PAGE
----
Other steps people should take include eating mostly plant-based foods to reduce methane and other emissions, saving remaining primary forests to protect biodiversity, and shifting to a carbon-free economy based on renewable energy, the report said.

We should all be doing more than considering changing our diets and our style of living. We can and should be making positive changes – this will likely benefit our own health anyway, and may help the health of others and our planet.

There will always be some who grumble and claim that there is nothing wrong and/or nothing we can or should do differently.

But the weight of science (as imperfect as climate science is it is leaning strongly towards drastic effects and drastic actions) and the growing strength of public realisation and acceptance of personal and collective responsibility.

The worst that can happen if we do something about it is we will likely be better off, healthier.

The worst that can happen if we pretend we are not adversely affecting our planet is difficult to predict, but it could easily be very bad, perhaps not for us, but for future generations.

We can do much more about it, and should. On an individual level it doesn’t need to be drastic change, but we should be moving in better direction.


See also…

The Independent – ‘Untold human suffering’: 11,000 scientists from across world unite to declare global climate emergency

Washington Post – Trump makes it official: U.S. will withdraw from the Paris climate accord

The Trump administration notified the international community Monday that it plans to officially withdraw from the Paris climate accord next fall, a move that will leave the world’s second-largest emitter of greenhouse gases as the only nation to abandon the global effort to combat climate change.

President Trump has long criticized the 2015 accord and insisted that the United States would exit it as soon as possible. As recently as last month, Trump called the agreement “a total disaster” and argued that the Obama administration’s pledges to cut carbon emissions under the deal would have “hurt the competitiveness” of the United States.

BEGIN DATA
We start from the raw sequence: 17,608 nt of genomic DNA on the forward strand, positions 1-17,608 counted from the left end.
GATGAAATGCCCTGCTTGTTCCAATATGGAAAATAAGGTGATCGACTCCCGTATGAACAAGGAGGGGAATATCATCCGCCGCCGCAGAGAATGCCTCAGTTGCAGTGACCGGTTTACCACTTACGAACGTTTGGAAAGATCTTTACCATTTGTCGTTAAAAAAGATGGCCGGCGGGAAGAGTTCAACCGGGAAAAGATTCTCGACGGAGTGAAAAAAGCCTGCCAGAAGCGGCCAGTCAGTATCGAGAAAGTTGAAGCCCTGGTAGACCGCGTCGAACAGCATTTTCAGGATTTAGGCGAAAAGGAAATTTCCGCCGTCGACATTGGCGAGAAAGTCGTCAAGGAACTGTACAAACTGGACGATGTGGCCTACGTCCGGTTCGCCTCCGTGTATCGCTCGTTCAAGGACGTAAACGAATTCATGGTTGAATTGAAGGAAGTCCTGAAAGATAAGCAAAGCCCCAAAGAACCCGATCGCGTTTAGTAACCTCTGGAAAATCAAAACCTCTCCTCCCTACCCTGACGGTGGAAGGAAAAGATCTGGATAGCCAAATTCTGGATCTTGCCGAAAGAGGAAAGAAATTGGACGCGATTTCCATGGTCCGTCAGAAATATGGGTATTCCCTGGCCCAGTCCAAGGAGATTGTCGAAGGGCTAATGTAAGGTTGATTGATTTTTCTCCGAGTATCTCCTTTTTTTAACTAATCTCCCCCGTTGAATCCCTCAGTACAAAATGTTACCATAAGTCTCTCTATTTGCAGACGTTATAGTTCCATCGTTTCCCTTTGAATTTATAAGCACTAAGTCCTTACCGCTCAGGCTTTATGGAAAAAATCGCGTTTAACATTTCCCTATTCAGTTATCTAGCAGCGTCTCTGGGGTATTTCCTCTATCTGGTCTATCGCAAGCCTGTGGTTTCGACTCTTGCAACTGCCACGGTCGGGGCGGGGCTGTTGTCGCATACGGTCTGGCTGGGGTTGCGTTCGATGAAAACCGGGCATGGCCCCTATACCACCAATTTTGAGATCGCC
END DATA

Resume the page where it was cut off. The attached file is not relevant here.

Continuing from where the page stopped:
In a statement Monday afternoon, Secretary of State Mike Pompeo said the administration had sent official notification of its plans to the United Nations.

“In international climate discussions, we will continue to offer a realistic and pragmatic model — backed by a record of real world results — showing innovation and open markets lead to greater prosperity, fewer emissions, and more secure sources of energy,” Pompeo said. “We will continue to work with our global partners to enhance resilience to the impacts of climate change and prepare for and respond to natural disasters.”

Time: Trump’s Paris Agreement Move Is Unpopular. Here’s How He’s Trying to Spin It.

By leaving the landmark climate deal, Trump would fulfill a campaign promise, pleasing some of his supporters in the fossil fuel industry while angering mostly those unlikely to support him anyway.

But since then the politics have changed: climate change is now one of the most-discussed issues in the 2020 presidential race and the vast majority of Americans say they support measures to reduce emissions, including the Paris Agreement.

While Trump’s policy agenda on climate hasn’t changed to meet the political moment, there are signs suggesting that his messaging has. He’s largely stopped making the brazenly inaccurate claim that climate change is a “hoax,” instead making a more nuanced but also spurious claim that climate policy would mean wrecking the economy.

In a statement Monday announcing the U.S. withdrawal, Secretary of State Mike Pompeo said the U.S. “has reduced all types of emissions” and claimed the Paris Agreement imposed an “unfair economic burden” on the U.S. This is the other side of Trump’s new climate messaging plan: he and his Administration argue that Democratic policies aligned with scientific consensus will destroy the economy.

In a telling interview on the podcast Climate 2020, John McLaughlin, one of Trump’s top pollsters, acknowledged that the “vast majority of Americans” know that climate change is happening, but said that they remain skeptical of the costs, hinting at how the Trump campaign might try to explain its inaction on the issue. Specifically talking about leaving the popular Paris deal, McLaughlin suggested that Trump needed to hammer home his talking points about jobs. “Voters are highly cynical,” he said. “They don’t want to lose their jobs over this and they don’t want to pay a lot of money.”

Not doing enough could destroy the US economy, but that’s probably a longer term risk – beyond the current presidential term.